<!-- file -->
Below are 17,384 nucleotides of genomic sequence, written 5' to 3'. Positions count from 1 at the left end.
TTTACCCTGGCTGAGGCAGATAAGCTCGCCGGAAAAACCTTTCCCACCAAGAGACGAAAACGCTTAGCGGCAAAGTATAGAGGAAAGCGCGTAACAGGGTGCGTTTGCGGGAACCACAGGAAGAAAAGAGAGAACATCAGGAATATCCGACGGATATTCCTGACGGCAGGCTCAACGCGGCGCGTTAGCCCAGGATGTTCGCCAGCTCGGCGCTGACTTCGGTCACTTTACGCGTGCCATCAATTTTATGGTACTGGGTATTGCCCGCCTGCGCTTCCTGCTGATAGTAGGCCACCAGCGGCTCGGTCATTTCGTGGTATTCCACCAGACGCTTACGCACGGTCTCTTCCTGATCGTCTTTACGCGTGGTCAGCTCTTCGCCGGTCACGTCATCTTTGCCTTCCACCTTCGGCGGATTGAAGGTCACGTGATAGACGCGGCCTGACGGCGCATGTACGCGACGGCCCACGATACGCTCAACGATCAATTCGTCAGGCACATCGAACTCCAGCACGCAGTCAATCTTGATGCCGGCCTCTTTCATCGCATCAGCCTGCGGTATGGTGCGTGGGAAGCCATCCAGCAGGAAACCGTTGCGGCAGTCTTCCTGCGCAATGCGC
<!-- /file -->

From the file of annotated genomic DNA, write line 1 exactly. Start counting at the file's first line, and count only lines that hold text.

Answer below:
Below are 17,384 nucleotides of genomic sequence, written 5' to 3'. Positions count from 1 at the left end.